As we discussed last week we went into the weekend with a 50/50 mix of puts and calls and the puts were lagging behind the calls by a wide margin. Our short-term portfolio was up to $176K (up 37%) after we pulled off a bunch of winners and it left us bearish going into the weekend.
After today’s morning dip I decided I’d had enough and gave up on the half of the portfolio that had me most worried - the puts! We shut down $203K worth of positions this week, mainly puts and added very little to either side as we switched to defense on Tuesday. On Wednesday I said that the dip did not necessarily mean BUYBUYBUY, so we patiently waited and started lightening up on the "recovery." That recovery pretty much fizzled out today as the markets gave back much of Wednesday’s gains, despite Dr. Greenspan’s apparent change of heart.
After running our entire portfolio up to $379K (up 115%) in just one week, it seemed to me there was more risk in leaving our recent successes on the table than reward in letting them ride (as they were generally shorter positions). Due to the disparity in length, our longer positions weren’t quite so crushed (other than Google) and I set 15% stops on the remainder ($126K), hoping for a bounce but not really expecting it. Please note that some of this money (perhaps $50K) came from brand new trades so not all of it was made off last week’s base!
This all works out for the best as we are changing portfolios next week with a new and hopefully improved tracking system as the new system we experimented with did not hold up well in a super-busy week. I apologize to those who miss the intraday alerts, it’s a nice system for a dozen trades a day but we closed out 37 positions today alone and, like the NYSE, we weren’t prepared for the volume. Unlike the NYSE, we already have a plan in place to address the situation, just in time for the CNBC $1,000,000 Challenge!
While CNBC’s rules are silly, it will still be fun to see what we can do with $1M between now and May 25th but we’ll employ our usual strategy and see how we do against the "top traders" who invariably are the guys who bet the whole million on a single biotech stock that happens to pop.
This will not affect the Long-Term Portfolio, which works just fine as is, having gained 2% on the week so far, not too bad as we left those positions pretty much alone. All this despite the fact that we were way too bullish on that one (and shame on me as I’ve been saying for weeks we needed to find more puts to balance it out). Speaking of balance, we are now so out of whack in our long-term vs. short-term allocations that we really had to move a lot to cash anyway (should be 75:25, not $279K:$379K).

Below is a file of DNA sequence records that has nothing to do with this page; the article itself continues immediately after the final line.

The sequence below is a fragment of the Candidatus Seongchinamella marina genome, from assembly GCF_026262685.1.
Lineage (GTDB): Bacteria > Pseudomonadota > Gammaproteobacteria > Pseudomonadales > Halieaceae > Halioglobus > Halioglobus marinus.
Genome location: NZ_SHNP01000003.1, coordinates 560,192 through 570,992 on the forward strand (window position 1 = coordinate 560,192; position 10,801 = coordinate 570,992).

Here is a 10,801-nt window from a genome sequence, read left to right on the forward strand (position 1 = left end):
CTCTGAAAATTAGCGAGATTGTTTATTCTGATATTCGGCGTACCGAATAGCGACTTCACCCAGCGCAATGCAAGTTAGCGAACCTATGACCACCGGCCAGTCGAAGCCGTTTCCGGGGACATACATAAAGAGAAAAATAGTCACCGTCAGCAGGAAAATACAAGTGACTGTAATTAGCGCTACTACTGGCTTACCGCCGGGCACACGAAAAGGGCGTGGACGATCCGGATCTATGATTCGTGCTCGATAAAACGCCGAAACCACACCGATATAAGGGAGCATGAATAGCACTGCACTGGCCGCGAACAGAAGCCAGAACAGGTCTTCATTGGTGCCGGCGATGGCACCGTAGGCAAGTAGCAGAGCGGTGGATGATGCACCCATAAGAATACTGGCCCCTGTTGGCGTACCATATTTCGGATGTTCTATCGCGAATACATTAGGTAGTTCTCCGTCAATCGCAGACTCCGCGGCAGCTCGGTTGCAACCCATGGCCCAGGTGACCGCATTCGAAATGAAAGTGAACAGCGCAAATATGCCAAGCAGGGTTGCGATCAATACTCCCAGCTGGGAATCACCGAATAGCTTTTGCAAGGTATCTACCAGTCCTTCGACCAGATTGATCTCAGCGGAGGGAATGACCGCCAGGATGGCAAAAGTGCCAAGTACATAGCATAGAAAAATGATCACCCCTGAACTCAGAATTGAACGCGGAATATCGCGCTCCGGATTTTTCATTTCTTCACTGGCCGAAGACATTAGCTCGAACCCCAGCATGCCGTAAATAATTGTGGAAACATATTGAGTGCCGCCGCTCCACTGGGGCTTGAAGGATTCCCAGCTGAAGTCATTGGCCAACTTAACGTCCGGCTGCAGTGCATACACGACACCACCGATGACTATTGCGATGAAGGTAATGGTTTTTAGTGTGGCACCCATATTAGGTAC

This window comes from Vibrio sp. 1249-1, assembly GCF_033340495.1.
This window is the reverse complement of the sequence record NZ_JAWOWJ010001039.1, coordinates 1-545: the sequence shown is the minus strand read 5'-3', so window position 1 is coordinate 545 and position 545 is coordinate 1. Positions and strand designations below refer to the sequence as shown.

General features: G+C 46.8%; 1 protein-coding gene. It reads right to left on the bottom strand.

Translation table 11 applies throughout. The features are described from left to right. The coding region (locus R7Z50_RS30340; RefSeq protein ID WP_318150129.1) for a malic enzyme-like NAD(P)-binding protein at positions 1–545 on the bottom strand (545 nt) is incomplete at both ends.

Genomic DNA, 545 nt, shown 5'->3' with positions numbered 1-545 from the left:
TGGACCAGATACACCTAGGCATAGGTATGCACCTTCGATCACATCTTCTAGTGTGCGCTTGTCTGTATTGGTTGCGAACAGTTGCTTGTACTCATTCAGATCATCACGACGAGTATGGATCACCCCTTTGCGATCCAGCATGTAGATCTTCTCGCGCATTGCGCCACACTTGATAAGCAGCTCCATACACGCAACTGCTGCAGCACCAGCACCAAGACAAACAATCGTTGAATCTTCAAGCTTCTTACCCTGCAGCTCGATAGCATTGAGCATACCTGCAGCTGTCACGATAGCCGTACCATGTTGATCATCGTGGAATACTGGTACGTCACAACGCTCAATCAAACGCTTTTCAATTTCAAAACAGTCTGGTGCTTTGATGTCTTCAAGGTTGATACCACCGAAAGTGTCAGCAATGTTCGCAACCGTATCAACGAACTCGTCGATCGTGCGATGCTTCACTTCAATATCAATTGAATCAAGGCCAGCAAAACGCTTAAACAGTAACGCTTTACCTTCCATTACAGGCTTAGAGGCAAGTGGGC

Meanwhile, back to the reason we moved back to cash, the markets were very unimpressive today, none of the indices held and we got some really ugly patterns forming if we can’t finish the week on a strong note:
That is some UGLY chart action!
The Nasdaq didn’t even bother to get back to yesterday’s low and I chose it as a put to cover our naked calls into the close. I was trying to take them as a spread but it never hit my bid. It’s OK though as Dell (DELL) and Novell (NOVL) both gave poor reports after hours.
I might have been a little more enthusiastic about a recovery if oil hadn’t broken through $62 (of course just pumped up there at the close, as usual). You know we’re in trouble when I dump almost all my oil puts, add some longs and Zman starts featuring E&Ps as a buy!
While a 3.5% growing U.S. economy might be able to sustain $65 oil, there is no way a 2% growth economy can! China and India are waving the caution flag as well as runaway commodity pricing is endangering the very global expansion that energy traders count on to use up all the barrels they are sitting on.
We’ll see how real this nonsense is tomorrow as neither Exxon Mobil (XOM), Chevron Copr. (CVX) nor Suncor Energy (SU) made it to positive territory today and they are our very reliable lagging indicators.
I’m just going to throw up the chart of today’s closed positions. Just one more day of this and we start a brand new portfolio, so everyone can get a fresh start for the spring (I will also unwind the old stuff as conditions permit).